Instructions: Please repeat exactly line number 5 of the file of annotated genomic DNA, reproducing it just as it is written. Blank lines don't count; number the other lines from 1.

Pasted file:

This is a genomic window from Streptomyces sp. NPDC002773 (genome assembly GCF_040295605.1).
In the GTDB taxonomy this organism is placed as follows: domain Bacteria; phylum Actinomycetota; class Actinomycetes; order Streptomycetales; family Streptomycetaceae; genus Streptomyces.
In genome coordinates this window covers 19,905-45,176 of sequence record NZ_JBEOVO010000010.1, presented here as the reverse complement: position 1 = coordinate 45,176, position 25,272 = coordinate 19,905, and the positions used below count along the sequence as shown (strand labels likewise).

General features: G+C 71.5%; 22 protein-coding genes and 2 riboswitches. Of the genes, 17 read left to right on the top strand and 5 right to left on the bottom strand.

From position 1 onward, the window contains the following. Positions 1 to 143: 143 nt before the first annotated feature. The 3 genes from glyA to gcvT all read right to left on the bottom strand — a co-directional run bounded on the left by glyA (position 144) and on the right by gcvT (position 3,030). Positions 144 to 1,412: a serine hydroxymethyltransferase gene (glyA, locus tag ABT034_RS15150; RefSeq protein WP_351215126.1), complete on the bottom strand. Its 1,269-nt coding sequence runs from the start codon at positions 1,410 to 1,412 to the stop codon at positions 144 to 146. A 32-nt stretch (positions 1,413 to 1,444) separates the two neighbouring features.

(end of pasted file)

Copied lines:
From position 1 onward, the window contains the following. Positions 1 to 143: 143 nt before the first annotated feature. The 3 genes from glyA to gcvT all read right to left on the bottom strand — a co-directional run bounded on the left by glyA (position 144) and on the right by gcvT (position 3,030). Positions 144 to 1,412: a serine hydroxymethyltransferase gene (glyA, locus tag ABT034_RS15150; RefSeq protein WP_351215126.1), complete on the bottom strand. Its 1,269-nt coding sequence runs from the start codon at positions 1,410 to 1,412 to the stop codon at positions 144 to 146. A 32-nt stretch (positions 1,413 to 1,444) separates the two neighbouring features.